Doctor-assisted dying: Why religious conscience must be part of the debate

The Globe and Mail

Lorna Dueck

The competing rights of freedom of conscience, freedom of religion and access to physician-assisted death are at an impasse in Canada. When the Supreme Court last year struck down Criminal Code prohibitions on doctor-assisted death, the issue of conscience rights jumped urgently into the national discussion. A religiously informed conscience complicates things further, and thousands of health-care professionals and hundreds of religiously based health-care institutions are demanding that their Charter rights be protected.

If the recommendations from the parliamentary committee for new legislation are accepted and approved by the June 6 deadline, Canada would be by far the most liberal country in the world for medical assistance in dying. It would also become the most repressive on conscience rights, because the committee recommended that conscientious objectors refer death-seeking patients to another doctor or health-care facility – something that many people informed by a sense of duty to God and neighbour cannot do. . . [Full text]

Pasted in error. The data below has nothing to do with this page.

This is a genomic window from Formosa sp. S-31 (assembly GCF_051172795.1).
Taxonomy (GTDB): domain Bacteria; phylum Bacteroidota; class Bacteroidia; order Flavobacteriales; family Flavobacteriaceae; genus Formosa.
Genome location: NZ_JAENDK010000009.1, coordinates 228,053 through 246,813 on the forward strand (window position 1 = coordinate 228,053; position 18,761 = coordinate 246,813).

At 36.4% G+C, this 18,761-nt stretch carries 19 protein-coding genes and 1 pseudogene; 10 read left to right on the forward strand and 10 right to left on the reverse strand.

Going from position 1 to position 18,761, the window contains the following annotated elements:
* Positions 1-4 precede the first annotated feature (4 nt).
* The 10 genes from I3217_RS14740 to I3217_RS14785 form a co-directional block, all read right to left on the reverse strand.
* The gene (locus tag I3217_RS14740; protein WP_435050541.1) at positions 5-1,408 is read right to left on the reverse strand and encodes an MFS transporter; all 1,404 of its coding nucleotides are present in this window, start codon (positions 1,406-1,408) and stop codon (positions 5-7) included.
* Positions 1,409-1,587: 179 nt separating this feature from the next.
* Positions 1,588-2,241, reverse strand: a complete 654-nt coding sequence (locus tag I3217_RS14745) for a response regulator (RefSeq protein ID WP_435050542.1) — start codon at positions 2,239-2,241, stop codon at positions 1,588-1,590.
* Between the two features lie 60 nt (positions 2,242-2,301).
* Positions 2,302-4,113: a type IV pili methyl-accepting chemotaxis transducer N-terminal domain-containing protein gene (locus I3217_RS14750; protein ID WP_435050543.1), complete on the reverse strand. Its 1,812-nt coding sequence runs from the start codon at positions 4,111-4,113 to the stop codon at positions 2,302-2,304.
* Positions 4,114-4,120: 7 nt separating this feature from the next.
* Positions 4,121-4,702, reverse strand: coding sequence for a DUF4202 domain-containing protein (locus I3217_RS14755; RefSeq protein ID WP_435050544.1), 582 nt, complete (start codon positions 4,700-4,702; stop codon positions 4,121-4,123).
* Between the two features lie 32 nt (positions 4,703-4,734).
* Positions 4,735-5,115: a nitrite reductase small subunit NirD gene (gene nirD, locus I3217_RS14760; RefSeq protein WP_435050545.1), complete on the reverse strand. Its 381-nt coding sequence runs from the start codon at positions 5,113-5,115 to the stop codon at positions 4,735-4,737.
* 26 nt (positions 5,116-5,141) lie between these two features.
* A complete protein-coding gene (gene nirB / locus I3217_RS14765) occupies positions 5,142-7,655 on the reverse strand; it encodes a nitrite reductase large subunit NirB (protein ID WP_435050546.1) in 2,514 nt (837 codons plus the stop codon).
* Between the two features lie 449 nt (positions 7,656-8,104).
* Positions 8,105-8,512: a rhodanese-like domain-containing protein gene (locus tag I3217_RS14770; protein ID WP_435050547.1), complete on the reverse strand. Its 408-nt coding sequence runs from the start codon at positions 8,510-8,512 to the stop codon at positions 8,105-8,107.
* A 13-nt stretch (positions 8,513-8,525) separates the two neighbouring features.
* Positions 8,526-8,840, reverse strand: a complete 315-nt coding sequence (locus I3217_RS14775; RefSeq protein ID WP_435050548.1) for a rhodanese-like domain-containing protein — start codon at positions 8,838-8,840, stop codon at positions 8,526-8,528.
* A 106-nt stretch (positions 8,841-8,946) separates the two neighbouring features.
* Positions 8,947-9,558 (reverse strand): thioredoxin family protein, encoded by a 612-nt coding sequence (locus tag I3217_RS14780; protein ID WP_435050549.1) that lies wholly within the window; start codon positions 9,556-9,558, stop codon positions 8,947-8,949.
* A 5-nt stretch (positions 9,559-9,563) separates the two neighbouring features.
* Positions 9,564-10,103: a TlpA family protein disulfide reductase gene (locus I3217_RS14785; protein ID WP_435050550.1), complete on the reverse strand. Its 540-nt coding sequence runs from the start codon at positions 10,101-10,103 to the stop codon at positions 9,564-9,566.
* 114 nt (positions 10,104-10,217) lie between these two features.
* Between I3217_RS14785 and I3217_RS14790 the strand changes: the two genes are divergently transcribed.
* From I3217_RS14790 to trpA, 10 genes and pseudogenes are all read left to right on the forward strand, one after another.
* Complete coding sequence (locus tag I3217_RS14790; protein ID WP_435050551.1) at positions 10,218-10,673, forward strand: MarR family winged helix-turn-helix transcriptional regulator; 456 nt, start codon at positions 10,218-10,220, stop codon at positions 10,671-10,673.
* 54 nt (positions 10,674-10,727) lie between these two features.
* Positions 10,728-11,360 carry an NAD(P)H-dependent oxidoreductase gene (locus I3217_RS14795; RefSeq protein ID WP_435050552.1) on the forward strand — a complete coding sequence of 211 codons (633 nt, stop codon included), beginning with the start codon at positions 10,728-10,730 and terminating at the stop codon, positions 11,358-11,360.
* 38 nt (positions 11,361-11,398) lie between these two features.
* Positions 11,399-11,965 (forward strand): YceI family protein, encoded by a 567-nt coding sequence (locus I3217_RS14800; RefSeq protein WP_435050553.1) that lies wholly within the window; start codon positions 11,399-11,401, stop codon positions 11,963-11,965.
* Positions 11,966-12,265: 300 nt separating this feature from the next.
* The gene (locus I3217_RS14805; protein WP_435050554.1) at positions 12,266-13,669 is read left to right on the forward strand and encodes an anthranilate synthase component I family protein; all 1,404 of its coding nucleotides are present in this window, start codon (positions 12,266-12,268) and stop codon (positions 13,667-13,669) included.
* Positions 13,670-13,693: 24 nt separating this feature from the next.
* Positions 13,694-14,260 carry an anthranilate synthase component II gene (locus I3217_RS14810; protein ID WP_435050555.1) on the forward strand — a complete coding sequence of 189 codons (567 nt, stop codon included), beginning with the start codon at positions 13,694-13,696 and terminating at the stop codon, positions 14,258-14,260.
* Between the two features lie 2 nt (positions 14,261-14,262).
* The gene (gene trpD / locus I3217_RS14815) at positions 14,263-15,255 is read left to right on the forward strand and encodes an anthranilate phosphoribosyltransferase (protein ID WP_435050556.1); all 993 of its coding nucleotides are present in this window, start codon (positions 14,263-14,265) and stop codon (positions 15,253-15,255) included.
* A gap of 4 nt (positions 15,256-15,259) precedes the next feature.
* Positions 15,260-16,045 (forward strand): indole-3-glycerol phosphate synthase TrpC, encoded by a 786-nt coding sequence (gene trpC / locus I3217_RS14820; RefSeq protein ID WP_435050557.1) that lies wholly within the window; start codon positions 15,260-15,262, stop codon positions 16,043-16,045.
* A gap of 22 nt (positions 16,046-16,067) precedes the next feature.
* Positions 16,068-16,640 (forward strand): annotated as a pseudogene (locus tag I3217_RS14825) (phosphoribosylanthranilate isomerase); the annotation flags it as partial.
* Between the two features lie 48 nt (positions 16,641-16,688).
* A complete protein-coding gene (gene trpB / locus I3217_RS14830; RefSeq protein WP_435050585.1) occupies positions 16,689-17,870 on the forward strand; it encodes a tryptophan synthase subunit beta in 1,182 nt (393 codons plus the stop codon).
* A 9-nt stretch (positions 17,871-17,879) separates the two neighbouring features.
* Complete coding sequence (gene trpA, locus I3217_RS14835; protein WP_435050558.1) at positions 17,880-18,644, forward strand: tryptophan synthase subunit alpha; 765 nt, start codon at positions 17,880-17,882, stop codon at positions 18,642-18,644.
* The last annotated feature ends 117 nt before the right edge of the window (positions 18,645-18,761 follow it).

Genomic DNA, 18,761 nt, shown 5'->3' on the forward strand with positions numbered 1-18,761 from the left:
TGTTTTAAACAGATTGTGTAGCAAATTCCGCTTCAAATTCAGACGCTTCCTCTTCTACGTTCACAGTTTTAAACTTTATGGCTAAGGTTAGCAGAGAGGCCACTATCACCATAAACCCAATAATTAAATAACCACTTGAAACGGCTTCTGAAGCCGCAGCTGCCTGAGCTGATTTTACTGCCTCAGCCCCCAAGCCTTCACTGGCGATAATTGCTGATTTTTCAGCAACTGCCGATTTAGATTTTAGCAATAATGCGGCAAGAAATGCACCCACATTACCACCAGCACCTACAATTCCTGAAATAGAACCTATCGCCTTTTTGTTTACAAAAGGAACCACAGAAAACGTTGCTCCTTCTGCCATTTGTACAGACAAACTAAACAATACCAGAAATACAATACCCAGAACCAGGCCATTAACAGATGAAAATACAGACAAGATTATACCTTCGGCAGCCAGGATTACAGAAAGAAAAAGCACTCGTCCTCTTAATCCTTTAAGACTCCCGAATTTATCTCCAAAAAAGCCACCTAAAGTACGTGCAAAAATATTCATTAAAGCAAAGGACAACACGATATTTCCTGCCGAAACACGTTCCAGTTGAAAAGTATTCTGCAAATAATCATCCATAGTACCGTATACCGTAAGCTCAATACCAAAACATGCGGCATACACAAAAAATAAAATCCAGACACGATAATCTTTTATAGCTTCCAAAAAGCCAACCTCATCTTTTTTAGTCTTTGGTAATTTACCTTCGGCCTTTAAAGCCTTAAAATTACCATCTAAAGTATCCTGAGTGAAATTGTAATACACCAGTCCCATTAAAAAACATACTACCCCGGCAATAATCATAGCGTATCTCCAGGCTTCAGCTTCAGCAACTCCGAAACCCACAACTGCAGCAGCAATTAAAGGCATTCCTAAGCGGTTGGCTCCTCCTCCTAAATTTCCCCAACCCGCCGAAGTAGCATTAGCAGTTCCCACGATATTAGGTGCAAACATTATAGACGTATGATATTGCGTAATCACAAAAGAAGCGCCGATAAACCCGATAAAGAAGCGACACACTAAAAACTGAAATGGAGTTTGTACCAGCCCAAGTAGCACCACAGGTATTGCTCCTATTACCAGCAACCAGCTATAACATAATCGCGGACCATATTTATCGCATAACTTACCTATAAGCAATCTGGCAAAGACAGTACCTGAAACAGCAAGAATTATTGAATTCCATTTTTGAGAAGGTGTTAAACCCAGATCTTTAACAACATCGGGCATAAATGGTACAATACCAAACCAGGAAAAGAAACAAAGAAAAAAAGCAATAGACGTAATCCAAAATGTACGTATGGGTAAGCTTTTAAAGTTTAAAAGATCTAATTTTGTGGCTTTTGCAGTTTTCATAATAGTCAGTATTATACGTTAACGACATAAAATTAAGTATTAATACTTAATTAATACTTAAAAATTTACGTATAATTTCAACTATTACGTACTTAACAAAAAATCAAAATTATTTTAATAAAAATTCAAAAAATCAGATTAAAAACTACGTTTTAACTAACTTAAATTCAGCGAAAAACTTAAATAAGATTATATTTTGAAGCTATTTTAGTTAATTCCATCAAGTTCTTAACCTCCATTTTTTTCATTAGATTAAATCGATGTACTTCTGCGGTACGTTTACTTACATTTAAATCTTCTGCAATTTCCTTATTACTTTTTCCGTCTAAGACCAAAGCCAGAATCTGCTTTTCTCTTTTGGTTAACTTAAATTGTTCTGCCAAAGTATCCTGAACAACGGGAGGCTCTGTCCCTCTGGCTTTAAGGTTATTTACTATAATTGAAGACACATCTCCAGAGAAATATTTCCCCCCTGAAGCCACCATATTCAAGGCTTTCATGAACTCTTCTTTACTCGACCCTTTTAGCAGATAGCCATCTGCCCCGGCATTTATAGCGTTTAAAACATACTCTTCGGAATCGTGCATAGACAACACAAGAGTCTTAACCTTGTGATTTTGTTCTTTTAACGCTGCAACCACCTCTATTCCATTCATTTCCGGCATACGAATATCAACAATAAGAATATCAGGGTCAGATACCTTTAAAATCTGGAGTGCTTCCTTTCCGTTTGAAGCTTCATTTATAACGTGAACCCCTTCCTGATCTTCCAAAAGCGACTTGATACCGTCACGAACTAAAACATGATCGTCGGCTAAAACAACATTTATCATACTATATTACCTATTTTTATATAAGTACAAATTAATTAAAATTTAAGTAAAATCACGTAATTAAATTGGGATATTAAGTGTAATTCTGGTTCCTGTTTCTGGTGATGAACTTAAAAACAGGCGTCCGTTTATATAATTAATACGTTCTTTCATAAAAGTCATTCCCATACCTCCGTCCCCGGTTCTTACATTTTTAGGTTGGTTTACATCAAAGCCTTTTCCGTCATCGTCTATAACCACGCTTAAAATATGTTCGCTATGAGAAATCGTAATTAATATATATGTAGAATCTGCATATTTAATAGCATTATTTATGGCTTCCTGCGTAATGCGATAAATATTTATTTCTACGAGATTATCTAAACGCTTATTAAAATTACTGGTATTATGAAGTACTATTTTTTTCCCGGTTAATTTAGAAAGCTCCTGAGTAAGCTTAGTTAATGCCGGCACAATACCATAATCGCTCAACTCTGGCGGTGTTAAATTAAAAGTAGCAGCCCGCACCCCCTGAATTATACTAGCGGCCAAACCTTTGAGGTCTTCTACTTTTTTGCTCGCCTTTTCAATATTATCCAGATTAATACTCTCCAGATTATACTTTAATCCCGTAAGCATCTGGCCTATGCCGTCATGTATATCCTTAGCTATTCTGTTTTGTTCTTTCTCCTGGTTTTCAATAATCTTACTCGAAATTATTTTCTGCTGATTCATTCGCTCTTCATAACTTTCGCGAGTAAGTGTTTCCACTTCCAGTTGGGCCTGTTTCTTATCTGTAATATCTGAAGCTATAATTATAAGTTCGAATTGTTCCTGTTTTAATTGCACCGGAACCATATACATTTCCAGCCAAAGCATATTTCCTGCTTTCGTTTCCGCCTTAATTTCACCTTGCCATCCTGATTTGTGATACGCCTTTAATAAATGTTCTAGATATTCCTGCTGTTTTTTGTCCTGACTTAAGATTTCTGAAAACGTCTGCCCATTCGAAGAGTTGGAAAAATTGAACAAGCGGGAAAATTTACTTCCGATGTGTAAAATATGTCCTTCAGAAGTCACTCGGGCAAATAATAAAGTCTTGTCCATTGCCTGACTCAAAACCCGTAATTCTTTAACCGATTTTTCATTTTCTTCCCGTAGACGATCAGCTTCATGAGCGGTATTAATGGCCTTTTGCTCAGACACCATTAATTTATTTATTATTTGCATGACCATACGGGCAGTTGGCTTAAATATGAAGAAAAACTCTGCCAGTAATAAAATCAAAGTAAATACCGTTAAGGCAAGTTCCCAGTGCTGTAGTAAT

Why conscience (or lack of it) is in the news

 Globe and Mail

Lorna Dueck

How about a conversation on what’s happening to the human conscience? Pick any variety of headline these days and you’ll often discover that the news behind it happened because somebody’s conscience evaporated.

How could the consciences of 13 young men smart enough to navigate Dalhousie University’s dentistry school not awaken to the way they were denigrating women? How could these students, posting on a social network with a billion users, not care that judgment was imminent? Why was there just one whistle-blower among them?

The best or worst of our collective conscience is usually behind any story that goes viral today. Who is the guardian, the advocate, the instructor, the guide for our conscience? Family, social norms, religion, school and the media are all systems that come quickly to mind when I think about conscience-setting. We need to value sources that teach us to care about conscience, because conscience will always affect how we treat each other. . . [Full Text]